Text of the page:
Fresno Mayor Lee Brand rolled out his early idea for a new sales tax in an interview Tuesday with GV Wire.
Though he didn’t name it such, you might call it “Triple-P” — a 0.75% hike on the November 2020 ballot raising about $69 million annually for public safety, parks, and public works.
Mayor in Talks With 3 Councilmembers
Brand said that he is in talks with a three-member city council Parks and Public Safety Subcommittee formed last month, as well as community leaders. The council group consists of Miguel Arias, Nelson Esparza, and Esmeralda Soria.
“We have a ways to go,” said Brand, who isn’t seeking reelection in 2020. “But if we can get it to the ballot and passed by voters, it would be transformational for Fresno. Our current revenue isn’t sufficient to fund our needs or make Fresno the city that people want it to be.”
Reaction from two of the councilmembers on the subcommittee was cautiously positive in the wake of the 2018 Measure P parks sales tax proposal now tied up in the courts. Brand said that if the new tax is passed, the measure’s language would require the tax to supersede Measure P regardless of how the courts rule.
Esparza: Keep Special Interests on the Sidelines
With those added dimensions, Esparza said, a new sales tax would build a larger consensus. But, he added, the best course is to limit negotiations to the council and mayor.
“We’re elected to make these big decisions, these critical decisions on behalf of the city,” Esparza said. “From my perspective, it is the elected officials (who should be) talking and not necessarily being driven by the special interests.”
Soria, who also supported Measure P, said that she is focused on parks and public safety.
Brand’s Rationale for New Public Works Funding
However, Brand said Fresno’s maintenance backlog is so big for streets and sidewalks that the city can’t catch up without new funding.
“As any politician who has walked precincts can tell you, people want their sidewalks fixed and the potholes on their street repaired,” Brand said.
If a measure is put in front of voters by a council vote, state law is clear that it needs two-thirds to pass because the tax is for a specific purpose. Brand said that if the council balks, he would lead a voter signature drive to get it on the ballot.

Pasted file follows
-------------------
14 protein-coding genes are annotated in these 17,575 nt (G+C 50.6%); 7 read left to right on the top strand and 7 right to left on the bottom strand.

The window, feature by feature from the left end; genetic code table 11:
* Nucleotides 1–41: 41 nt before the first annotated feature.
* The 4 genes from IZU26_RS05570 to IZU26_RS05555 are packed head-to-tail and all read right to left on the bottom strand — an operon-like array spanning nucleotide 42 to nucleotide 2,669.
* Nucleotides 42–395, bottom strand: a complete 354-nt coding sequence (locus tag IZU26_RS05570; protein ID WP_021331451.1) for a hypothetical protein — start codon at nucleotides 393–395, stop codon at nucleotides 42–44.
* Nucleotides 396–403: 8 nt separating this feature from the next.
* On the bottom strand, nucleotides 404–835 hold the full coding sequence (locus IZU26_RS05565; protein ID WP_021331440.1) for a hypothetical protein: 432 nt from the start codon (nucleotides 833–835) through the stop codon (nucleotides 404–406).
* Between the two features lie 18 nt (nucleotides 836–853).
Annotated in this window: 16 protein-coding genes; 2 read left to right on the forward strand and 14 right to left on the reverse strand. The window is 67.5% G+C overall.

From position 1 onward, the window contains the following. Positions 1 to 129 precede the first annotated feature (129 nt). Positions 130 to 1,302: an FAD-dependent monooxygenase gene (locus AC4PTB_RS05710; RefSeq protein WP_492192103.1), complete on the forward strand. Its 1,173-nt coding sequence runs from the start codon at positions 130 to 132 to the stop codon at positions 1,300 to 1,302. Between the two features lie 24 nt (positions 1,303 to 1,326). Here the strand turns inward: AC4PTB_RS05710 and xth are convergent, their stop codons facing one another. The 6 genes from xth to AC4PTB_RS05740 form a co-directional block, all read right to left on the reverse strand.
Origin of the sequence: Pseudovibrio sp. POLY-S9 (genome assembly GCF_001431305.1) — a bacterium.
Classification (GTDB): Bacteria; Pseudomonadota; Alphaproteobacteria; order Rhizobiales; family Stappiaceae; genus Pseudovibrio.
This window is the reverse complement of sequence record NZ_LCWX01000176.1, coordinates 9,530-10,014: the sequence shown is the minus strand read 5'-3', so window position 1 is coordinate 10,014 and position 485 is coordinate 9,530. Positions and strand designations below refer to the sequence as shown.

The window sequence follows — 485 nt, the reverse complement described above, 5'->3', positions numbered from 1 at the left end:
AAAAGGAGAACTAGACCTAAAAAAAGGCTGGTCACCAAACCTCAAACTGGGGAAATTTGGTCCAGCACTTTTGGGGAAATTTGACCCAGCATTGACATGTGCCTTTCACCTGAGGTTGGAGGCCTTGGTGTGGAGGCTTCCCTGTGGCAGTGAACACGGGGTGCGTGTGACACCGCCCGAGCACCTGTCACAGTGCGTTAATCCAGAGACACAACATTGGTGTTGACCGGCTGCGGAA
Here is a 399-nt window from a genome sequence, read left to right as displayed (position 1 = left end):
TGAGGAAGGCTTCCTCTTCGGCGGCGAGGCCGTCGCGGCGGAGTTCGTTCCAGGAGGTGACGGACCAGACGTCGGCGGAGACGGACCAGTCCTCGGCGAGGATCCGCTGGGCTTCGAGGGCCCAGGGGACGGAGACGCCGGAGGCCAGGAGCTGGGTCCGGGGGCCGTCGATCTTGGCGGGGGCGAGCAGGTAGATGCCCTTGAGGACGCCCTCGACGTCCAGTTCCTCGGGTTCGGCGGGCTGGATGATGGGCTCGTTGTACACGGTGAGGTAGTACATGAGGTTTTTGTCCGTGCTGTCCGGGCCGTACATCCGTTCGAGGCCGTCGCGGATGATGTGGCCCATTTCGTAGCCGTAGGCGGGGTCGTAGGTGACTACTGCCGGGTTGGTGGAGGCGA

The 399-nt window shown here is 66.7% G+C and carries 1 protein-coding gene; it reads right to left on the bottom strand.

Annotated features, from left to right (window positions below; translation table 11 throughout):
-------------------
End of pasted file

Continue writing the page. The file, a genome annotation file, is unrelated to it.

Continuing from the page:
Flexibility Sought for Dividing Public Safety Allotment
An interesting feature of Brand’s out-of-the-gate idea is that $23 million going each year to public safety wouldn’t necessarily be split equally between the police and fire departments. He said that flexibility is needed so that City Hall can budget based on police and fire needs at the time.
The mayor also said that he opposes a sales tax hike that goes to the General Fund for unspecified uses. Though the bar for voter approval is reduced to 50%-plus-one in such a scenario, Brand said that voters want to know exactly how their tax dollars will be used.
“The cake on this measure is certainly not baked yet. Based on the politics we’ve seen here the last several years, public safety being included is a must. Parks being included is a must. Public works is certainly worthy of discussion.” — Fresno City Councilman Nelson Esparza
“November 2020 is our window,” Brand said. “But whatever we come up with, we have to do polling to see if it will be successful.”
If Approved, Sales Tax Would Be 8.725%
If a 0.75% increase is approved, the combined city’s sales tax would be 8.725%. Today’s rate is 7.975% — of which 7.25% goes to the state and the remainder to Fresno County for transportation (.50%), libraries (.125%), and the Fresno Chaffee Zoo (.10%).
The sales taxes in neighboring cities are Clovis, 7.975%; Fowler, 8.975%; Madera, 8.250%; Sanger, 8.725%; and Selma, 8.475%.
California allows local governments to collect additional sales taxes of up to 3.50% with approval by voters. Santa Fe Springs, which is in Los Angeles County, has the state’s highest sales tax at 10.5%.
Measure P’s Fate Remains Unknown
Last year’s Measure P would have lasted 30 years and raised $37 annually million for parks and related programs. It faced opposition from Brand, Police Chief Jerry Dyer, and many in the business community. Many community groups, including the Central Valley Community Foundation and Fresno Building Healthy Communities, supported the plan, which garnered 52% support.
In 2017, the state Supreme Court ruled that some elements needed to pass a specific tax don’t apply if it is placed on the ballot via voter signatures. That was how Measure P got on the ballot.
What remains to be decided is the standard for approval: two-thirds or a majority. A judge in San Francisco ruled that a majority is sufficient. Recently, Fresno County Superior Court Judge Kimberly Gaab said that such measures still required two-thirds support.
The state Supreme Court is expected to make the ultimate decision.